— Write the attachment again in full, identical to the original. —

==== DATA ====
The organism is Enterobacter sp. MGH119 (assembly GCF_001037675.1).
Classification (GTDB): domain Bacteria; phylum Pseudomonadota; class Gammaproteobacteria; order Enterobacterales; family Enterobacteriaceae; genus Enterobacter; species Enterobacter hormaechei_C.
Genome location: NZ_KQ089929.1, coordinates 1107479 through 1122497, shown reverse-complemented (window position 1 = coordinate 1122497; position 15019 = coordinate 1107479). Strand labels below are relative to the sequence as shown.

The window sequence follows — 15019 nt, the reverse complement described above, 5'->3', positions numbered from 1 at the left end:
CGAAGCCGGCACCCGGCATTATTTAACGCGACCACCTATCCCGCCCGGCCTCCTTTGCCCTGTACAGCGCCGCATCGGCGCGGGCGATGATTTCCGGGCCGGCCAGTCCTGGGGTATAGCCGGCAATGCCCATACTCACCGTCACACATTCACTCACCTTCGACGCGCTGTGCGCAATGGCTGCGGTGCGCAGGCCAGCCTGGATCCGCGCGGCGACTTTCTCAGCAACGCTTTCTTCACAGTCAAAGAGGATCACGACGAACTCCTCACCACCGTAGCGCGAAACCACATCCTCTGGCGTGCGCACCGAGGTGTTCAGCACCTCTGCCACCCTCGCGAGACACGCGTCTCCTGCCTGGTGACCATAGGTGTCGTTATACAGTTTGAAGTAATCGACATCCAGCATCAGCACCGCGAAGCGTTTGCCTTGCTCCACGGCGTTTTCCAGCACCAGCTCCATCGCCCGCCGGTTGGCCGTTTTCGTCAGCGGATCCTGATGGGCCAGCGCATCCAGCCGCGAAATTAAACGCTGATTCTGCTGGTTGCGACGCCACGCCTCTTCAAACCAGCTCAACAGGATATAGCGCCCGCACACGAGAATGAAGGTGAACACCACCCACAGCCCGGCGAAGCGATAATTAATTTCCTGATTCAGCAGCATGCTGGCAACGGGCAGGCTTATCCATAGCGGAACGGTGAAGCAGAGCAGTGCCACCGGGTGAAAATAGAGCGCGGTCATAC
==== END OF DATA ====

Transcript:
The organism is Enterobacter sp. MGH119 (assembly GCF_001037675.1).
Classification (GTDB): domain Bacteria; phylum Pseudomonadota; class Gammaproteobacteria; order Enterobacterales; family Enterobacteriaceae; genus Enterobacter; species Enterobacter hormaechei_C.
Genome location: NZ_KQ089929.1, coordinates 1107479 through 1122497, shown reverse-complemented (window position 1 = coordinate 1122497; position 15019 = coordinate 1107479). Strand labels below are relative to the sequence as shown.

The window sequence follows — 15019 nt, the reverse complement described above, 5'->3', positions numbered from 1 at the left end:
CGAAGCCGGCACCCGGCATTATTTAACGCGACCACCTATCCCGCCCGGCCTCCTTTGCCCTGTACAGCGCCGCATCGGCGCGGGCGATGATTTCCGGGCCGGCCAGTCCTGGGGTATAGCCGGCAATGCCCATACTCACCGTCACACATTCACTCACCTTCGACGCGCTGTGCGCAATGGCTGCGGTGCGCAGGCCAGCCTGGATCCGCGCGGCGACTTTCTCAGCAACGCTTTCTTCACAGTCAAAGAGGATCACGACGAACTCCTCACCACCGTAGCGCGAAACCACATCCTCTGGCGTGCGCACCGAGGTGTTCAGCACCTCTGCCACCCTCGCGAGACACGCGTCTCCTGCCTGGTGACCATAGGTGTCGTTATACAGTTTGAAGTAATCGACATCCAGCATCAGCACCGCGAAGCGTTTGCCTTGCTCCACGGCGTTTTCCAGCACCAGCTCCATCGCCCGCCGGTTGGCCGTTTTCGTCAGCGGATCCTGATGGGCCAGCGCATCCAGCCGCGAAATTAAACGCTGATTCTGCTGGTTGCGACGCCACGCCTCTTCAAACCAGCTCAACAGGATATAGCGCCCGCACACGAGAATGAAGGTGAACACCACCCACAGCCCGGCGAAGCGATAATTAATTTCCTGATTCAGCAGCATGCTGGCAACGGGCAGGCTTATCCATAGCGGAACGGTGAAGCAGAGCAGTGCCACCGGGTGAAAATAGAGCGCGGTCATAC